“They’re going to be here for about eight months maybe, and then they’re gone and we’re left with the destruction they’ve left behind.”

Raines said many of the same people present Monday had attended a July 31 public hearing, also held at B-UHS, on the issuance of a Section 401 Water Quality Certification permit. The Section 401 permit is designed to make sure a construction project doesn’t violate the state’s water quality standards. On Dec. 6, the DEP announced its decision to waive the permit.

“[At the July 31 hearing], we made some genuine suggestions to the DEP about how to pursue this in an environmentally safe manner,”  Raines said, pausing to crumple up a piece of paper, “and what did they do? That’s what happened to all those comments. They threw that all in the trash. Nothing’s going to change until (DEP cabinet secretary) Austin Caperton is out of there.”

Following Monday’s hearing, DEP public information officer Jake Glance gave media outlets a press release claiming that the DEP’s decision to waive the Section 401 permit wouldn’t result in the ACP being less stringently regulated. According to the release, it will still be subject to U.S. Army Corps of Engineers Nationwide Section 404 permit, which mimics the state’s 401 certification.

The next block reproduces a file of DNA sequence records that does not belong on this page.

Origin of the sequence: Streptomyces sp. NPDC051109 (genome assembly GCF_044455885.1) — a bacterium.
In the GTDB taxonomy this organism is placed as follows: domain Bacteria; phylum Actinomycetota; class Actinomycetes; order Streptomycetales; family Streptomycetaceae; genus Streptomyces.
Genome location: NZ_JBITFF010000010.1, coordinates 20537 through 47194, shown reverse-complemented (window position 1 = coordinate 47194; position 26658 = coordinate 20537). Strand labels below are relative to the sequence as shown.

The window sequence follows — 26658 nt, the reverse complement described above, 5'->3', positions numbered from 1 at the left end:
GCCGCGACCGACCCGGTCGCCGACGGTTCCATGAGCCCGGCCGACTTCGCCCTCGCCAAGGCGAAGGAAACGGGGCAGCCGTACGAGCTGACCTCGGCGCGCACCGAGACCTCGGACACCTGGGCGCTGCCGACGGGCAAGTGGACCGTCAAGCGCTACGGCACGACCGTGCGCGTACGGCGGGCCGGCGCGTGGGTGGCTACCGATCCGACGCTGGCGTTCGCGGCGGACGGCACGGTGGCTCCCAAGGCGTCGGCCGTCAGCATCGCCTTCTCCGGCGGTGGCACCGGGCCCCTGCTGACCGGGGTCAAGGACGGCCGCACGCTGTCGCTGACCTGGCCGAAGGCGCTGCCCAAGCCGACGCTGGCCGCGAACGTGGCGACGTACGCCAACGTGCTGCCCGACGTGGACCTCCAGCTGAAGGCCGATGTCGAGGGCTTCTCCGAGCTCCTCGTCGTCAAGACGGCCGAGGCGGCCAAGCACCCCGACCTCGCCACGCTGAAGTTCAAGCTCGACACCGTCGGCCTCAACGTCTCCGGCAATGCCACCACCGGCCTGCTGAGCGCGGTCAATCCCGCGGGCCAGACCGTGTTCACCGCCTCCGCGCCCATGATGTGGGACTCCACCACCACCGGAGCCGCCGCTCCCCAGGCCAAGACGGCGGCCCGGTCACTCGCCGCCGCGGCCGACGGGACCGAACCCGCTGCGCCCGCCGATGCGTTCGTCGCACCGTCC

Andrew Phipps, a Buckhannon resident, agreed with Raines’ sentiments, likening the relationship between West Virginia and the natural gas industry to an abusive, toxic relationship.

“[Energy industry officials] say we need them and most people jump on board, but like an abusive parent, they destroy everything that might lead to the ones they abuse having better prospects,” Phipps said. “What I’m talking about here is land, water and people. When this industry fades, when clean energy technology becomes too cheap for them to compete with, we’ll be left with nothing here, as usual. It’s always the same with the extraction industries.”

Phipps said tourists and people thinking of relocating to West Virginia won’t want to come to a wasteland ravaged by fracking — and neither will businesses.